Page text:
Predicted Extinction Numbers Skyrocket

Predicted Extinction Numbers Skyrocket

Casey Hallberg, Contributor

Over the course of the next century, scientists believe one of the biggest mass extinctions will occur. According to a study published in the Science journal, one in six species will go extinct in the next hundred years.

These extinctions will be due to global warming, and South America will see extinction rates at four times higher than those of the United States and Canada. “This is evidence that we’re pushing the earth to a place where it has either never been or has not been for a very, very long time,” said Janneke Hille Ris Lambers, a professor of biology at the University of Washington.

Many scientists are trying to predict which species will be eliminated in the next few years. A study from 2013 showed 82% of California’s fresh water fish will become extinct or reach startlingly low numbers. Even slight temperature or climate changes could have a huge impact on extinction rates. For example, if the temperature goes up by 3.6 degrees, the extinction risk could possibly double. Currently, 2.8% of species are at risk for extinction, and if the temperature goes up by just two degrees, 5.2% of all species would be put at risk, but if the temperature goes up by 7 degrees, which scientists say is very likely, 16% of all species would be at risk, which is one out of six species in danger of becoming extinct.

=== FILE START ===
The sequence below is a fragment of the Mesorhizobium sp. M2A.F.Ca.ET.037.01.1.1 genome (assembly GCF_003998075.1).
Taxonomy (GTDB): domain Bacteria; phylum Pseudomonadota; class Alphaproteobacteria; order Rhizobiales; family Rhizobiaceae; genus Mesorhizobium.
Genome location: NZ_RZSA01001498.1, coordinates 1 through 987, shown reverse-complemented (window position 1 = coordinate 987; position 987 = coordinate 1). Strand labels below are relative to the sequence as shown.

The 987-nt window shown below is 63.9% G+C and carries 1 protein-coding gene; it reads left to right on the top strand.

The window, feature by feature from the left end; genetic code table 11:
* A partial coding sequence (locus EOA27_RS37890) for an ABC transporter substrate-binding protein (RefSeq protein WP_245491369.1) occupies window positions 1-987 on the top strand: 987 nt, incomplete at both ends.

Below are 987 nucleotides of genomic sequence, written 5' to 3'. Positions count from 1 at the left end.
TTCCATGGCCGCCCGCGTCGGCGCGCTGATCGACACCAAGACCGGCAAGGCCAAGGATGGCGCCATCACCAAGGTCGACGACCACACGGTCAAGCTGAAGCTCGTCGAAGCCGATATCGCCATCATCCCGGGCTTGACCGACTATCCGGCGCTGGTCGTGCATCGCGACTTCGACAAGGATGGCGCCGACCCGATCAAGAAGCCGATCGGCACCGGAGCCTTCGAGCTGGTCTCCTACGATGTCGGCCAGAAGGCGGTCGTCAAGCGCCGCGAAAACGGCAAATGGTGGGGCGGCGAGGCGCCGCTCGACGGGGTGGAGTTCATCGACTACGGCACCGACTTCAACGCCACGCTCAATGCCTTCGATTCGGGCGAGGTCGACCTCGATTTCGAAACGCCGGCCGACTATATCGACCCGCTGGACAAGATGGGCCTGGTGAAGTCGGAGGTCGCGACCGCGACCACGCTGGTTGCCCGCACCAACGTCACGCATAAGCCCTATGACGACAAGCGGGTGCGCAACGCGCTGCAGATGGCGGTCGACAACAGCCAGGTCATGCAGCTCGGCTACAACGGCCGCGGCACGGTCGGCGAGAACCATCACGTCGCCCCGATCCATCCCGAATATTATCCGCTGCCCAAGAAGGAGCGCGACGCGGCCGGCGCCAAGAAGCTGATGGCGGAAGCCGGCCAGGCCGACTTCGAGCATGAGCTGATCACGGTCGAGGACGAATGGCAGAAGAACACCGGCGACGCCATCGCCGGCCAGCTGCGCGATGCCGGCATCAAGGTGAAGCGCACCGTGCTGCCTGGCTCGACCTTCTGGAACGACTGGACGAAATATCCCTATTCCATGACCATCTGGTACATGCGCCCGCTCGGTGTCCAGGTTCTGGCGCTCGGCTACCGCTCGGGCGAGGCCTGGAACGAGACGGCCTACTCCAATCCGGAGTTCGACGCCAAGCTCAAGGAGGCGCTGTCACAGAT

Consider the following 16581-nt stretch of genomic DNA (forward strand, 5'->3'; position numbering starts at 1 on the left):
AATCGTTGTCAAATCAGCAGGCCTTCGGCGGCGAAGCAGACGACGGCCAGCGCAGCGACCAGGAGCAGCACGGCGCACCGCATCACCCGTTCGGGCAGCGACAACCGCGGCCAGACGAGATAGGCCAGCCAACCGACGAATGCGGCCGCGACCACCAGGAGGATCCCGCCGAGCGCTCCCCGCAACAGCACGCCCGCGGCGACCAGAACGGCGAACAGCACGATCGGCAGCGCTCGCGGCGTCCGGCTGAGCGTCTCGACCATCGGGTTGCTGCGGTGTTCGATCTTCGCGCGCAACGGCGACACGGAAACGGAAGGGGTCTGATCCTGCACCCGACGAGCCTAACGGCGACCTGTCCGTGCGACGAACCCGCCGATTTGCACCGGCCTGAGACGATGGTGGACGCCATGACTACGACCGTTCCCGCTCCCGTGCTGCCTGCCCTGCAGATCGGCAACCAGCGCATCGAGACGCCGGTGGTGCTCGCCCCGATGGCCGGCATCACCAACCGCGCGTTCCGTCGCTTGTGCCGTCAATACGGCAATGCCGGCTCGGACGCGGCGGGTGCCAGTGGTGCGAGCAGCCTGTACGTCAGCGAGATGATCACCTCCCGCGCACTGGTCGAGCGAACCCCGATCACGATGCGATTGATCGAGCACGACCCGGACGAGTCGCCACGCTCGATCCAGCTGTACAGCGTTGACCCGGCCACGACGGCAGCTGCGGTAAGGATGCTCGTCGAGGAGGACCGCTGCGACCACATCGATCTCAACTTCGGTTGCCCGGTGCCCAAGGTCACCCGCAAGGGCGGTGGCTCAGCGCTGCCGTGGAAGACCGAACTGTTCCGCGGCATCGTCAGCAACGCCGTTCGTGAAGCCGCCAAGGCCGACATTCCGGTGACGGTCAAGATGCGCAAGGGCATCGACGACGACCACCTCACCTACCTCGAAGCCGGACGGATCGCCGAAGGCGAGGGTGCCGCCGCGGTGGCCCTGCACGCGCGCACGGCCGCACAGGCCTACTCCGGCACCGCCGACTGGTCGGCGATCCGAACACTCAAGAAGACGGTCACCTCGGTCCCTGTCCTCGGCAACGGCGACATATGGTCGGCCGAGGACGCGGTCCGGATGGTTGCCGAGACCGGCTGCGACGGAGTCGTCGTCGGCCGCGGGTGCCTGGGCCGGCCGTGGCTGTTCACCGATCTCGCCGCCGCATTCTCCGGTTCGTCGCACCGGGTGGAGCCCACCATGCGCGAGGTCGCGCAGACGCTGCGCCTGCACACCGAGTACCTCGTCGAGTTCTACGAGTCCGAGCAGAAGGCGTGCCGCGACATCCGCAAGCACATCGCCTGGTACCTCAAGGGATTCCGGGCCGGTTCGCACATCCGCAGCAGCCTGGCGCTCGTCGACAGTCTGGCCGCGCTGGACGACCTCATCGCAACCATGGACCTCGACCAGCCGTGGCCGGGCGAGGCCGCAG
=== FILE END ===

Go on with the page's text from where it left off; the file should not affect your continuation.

Many areas in the world have endemic species (species who are native only to a small area in the world), which are at a much higher risk of extinction than worldwide species. One example of a species at high risk of extinction is the Tuatara. The Tuatara is a type of lizard that lays eggs that hatch as females if the nest is cool, and males if the nest is warm. With the temperatures rising, these lizards are laying more and more males and less females which puts them at risk because without females, reproduction is impossible.

Scientist Mark Urban says, “ The new study has many limitations. There is very little data available about extinctions throughout much of Asia. Global extinction rates also can’t take into account how climate change affects predator and prey relationships, or how fast or slowly plants and animals might move to new habitats.” He continues, “All I can say is this is the best information we have now.”